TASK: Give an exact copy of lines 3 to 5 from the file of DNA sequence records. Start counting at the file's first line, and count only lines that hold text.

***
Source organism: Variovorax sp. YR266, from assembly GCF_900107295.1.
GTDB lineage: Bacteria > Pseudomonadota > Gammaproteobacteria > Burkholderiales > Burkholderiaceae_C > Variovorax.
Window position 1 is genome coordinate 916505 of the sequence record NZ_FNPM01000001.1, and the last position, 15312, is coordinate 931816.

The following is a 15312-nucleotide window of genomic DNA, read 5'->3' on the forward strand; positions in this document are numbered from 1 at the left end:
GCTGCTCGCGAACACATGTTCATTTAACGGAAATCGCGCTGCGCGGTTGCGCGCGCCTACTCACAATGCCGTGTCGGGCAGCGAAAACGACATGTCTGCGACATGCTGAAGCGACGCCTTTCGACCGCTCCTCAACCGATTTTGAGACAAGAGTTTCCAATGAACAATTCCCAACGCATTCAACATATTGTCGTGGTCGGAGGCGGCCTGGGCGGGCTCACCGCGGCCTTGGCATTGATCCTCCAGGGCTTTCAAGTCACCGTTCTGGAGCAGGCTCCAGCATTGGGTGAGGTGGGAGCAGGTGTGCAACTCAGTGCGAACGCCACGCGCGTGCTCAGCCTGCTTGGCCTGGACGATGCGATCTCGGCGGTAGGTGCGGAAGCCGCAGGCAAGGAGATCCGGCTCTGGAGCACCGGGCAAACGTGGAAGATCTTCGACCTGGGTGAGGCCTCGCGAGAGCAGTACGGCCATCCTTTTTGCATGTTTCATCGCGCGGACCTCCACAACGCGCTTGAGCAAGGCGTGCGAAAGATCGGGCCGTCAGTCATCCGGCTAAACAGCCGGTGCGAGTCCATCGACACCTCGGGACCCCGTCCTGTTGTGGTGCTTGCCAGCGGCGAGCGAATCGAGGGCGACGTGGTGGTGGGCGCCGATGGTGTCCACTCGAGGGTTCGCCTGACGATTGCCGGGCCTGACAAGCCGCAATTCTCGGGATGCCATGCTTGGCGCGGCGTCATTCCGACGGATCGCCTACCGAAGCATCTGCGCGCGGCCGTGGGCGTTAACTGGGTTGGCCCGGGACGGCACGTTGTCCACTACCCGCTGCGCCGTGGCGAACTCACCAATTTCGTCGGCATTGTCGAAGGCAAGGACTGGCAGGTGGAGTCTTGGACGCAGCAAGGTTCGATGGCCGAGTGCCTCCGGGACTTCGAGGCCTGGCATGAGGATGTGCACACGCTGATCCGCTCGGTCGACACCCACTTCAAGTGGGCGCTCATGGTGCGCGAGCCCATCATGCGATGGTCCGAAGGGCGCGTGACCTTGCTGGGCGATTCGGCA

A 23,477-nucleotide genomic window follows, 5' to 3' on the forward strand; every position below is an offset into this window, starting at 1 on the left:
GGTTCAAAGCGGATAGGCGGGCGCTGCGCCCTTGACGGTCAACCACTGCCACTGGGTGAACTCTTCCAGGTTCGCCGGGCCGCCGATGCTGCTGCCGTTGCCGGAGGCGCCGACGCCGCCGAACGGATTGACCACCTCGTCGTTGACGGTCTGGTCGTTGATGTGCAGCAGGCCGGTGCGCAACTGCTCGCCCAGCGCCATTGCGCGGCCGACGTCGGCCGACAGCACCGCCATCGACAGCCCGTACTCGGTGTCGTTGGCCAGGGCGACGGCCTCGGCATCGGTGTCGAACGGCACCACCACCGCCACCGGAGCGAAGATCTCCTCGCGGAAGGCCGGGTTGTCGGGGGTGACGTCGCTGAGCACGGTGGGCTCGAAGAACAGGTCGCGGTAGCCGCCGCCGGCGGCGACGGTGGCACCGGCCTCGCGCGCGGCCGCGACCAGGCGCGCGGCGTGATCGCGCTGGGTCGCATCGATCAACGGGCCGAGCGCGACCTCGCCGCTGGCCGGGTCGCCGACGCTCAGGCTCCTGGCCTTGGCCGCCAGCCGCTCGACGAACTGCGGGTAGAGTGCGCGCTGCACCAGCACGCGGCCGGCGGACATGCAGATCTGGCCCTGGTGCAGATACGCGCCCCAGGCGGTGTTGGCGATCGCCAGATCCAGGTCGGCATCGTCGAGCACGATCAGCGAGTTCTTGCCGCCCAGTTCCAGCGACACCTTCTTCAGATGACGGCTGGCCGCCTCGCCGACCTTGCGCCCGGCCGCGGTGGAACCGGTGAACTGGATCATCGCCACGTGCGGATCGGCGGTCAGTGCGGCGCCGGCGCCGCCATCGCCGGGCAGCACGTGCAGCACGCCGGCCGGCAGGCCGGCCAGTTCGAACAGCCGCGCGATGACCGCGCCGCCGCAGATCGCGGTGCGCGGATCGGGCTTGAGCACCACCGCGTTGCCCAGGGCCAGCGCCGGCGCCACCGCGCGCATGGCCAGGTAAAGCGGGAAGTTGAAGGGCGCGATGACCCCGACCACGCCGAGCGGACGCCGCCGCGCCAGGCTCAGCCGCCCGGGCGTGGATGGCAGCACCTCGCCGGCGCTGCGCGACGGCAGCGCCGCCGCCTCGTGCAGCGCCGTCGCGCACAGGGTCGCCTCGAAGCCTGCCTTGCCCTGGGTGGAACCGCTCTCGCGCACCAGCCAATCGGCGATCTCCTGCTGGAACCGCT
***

Window position 1 is genome coordinate 916505 of the sequence record NZ_FNPM01000001.1, and the last position, 15312, is coordinate 931816.

The following is a 15312-nucleotide window of genomic DNA, read 5'->3' on the forward strand; positions in this document are numbered from 1 at the left end:
GCTGCTCGCGAACACATGTTCATTTAACGGAAATCGCGCTGCGCGGTTGCGCGCGCCTACTCACAATGCCGTGTCGGGCAGCGAAAACGACATGTCTGCGACATGCTGAAGCGACGCCTTTCGACCGCTCCTCAACCGATTTTGAGACAAGAGTTTCCAATGAACAATTCCCAACGCATTCAACATATTGTCGTGGTCGGAGGCGGCCTGGGCGGGCTCACCGCGGCCTTGGCATTGATCCTCCAGGGCTTTCAAGTCACCGTTCTGGAGCAGGCTCCAGCATTGGGTGAGGTGGGAGCAGGTGTGCAACTCAGTGCGAACGCCACGCGCGTGCTCAGCCTGCTTGGCCTGGACGATGCGATCTCGGCGGTAGGTGCGGAAGCCGCAGGCAAGGAGATCCGGCTCTGGAGCACCGGGCAAACGTGGAAGATCTTCGACCTGGGTGAGGCCTCGCGAGAGCAGTACGGCCATCCTTTTTGCATGTTTCATCGCGCGGACCTCCACAACGCGCTTGAGCAAGGCGTGCGAAAGATCGGGCCGTCAGTCATCCGGCTAAACAGCCGGTGCGAGTCCATCGACACCTCGGGACCCCGTCCTGTTGTGGTGCTTGCCAGCGGCGAGCGAATCGAGGGCGACGTGGTGGTGGGCGCCGATGGTGTCCACTCGAGGGTTCGCCTGACGATTGCCGGGCCTGACAAGCCGCAATTCTCGGGATGCCATGCTTGGCGCGGCGTCATTCCGACGGATCGCCTACCGAAGCATCTGCGCGCGGCCGTGGGCGTTAACTGGGTTGGCCCGGGACGGCACGTTGTCCACTACCCGCTGCGCCGTGGCGAACTCACCAATTTCGTCGGCATTGTCGAAGGCAAGGACTGGCAGGTGGAGTCTTGGACGCAGCAAGGTTCGATGGCCGAGTGCCTCCGGGACTTCGAGGCCTGGCATGAGGATGTGCACACGCTGATCCGCTCGGTCGACACCCACTTCAAGTGGGCGCTCATGGTGCGCGAGCCCATCATGCGATGGTCCGAAGGGCGCGTGACCTTGCTGGGCGATTCGGCA